Day 19, Cape Town- it was a quiet morning, relaxing around the apartment. We decided to head down to the V & A Waterfront early for our 3:00 pm ferry trip out to Robben Island. Success!! I got the last Fitbit at the V & A Clicks store.
The featured photo was taken of the last boat load of released prisoners from Robben Island Maximum Security Prison in 1991. From 1961 the maximum security prison housed criminals and political prisoners, by the 1980’s it housed male political prisoners only. 70% of the political prisoners were educated men; doctors, lawyers and teachers that had stood up to apartheid. The prisoners were made to work in a lime pit daily, many suffered from permanent eye damage and illness from prolonged exposure to the lime and sun. There is a small cave in the lime pit where prisoners could find some shade to eat and illicitly teach the uneducated prisoners to read and write. The cave was referred to as Robben University. Three former inmates have become President of South Africa: Nelson Mandela, Kgalema Motlanthe and the current President Jacob Zuma.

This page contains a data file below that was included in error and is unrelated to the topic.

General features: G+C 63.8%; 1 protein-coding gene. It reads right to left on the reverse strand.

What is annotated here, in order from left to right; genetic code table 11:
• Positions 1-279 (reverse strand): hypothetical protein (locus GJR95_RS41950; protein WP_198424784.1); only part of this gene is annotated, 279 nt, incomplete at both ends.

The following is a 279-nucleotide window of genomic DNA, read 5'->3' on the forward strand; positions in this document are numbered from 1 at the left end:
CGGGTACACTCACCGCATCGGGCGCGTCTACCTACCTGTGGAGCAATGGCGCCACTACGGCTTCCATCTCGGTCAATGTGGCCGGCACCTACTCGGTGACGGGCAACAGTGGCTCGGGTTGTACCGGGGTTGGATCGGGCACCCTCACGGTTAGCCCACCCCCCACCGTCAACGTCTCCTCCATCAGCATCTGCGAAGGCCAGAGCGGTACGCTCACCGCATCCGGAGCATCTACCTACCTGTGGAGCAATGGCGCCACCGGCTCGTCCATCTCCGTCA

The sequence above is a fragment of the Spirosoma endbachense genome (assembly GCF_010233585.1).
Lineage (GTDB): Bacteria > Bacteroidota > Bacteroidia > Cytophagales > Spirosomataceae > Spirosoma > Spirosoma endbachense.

Our prison guide had been incarcerated in Robben Island Maximum Security Prison for 5 years at the age of 20. When asked how he felt about Mandela’s government of reconciliation, he said that he “just couldn’t get his head around the idea of a rainbow nation”. That reconciliation was a white concept and at the time he was bitter. He said, “over the years he has come to understand that the concept is like love. If you can’t show or give love then you won’t get love. If you can’t show your humanity through reconciliation, treating people as humans like you, then they will never move to your side.”
Since the island prison and most buildings are now museums, they have had some of the past prisoners post comments on prison life in their cells. Prisoners were put in groups A through D depending on their behavior. Each group had varying privileges, such as letters, visits, toiletries and outdoor time. Food quality and quantity was also allocated according to group.
Mandela was incarcerated here for 18 years. Below is a photo of his cell and exercise yard.
The island has a small village that is inhabited by ex-guards and past inmates, along with their families. According to out guide they get along. There was also a leprosy colony established on the island during the 1800’s. Such a sad place!
It’s a good thing that we spied a little penguin colony to make us smile again.
Back to Cape Town for dinner and a cab ride home. We just didn’t have the energy to deal with the bus this evening.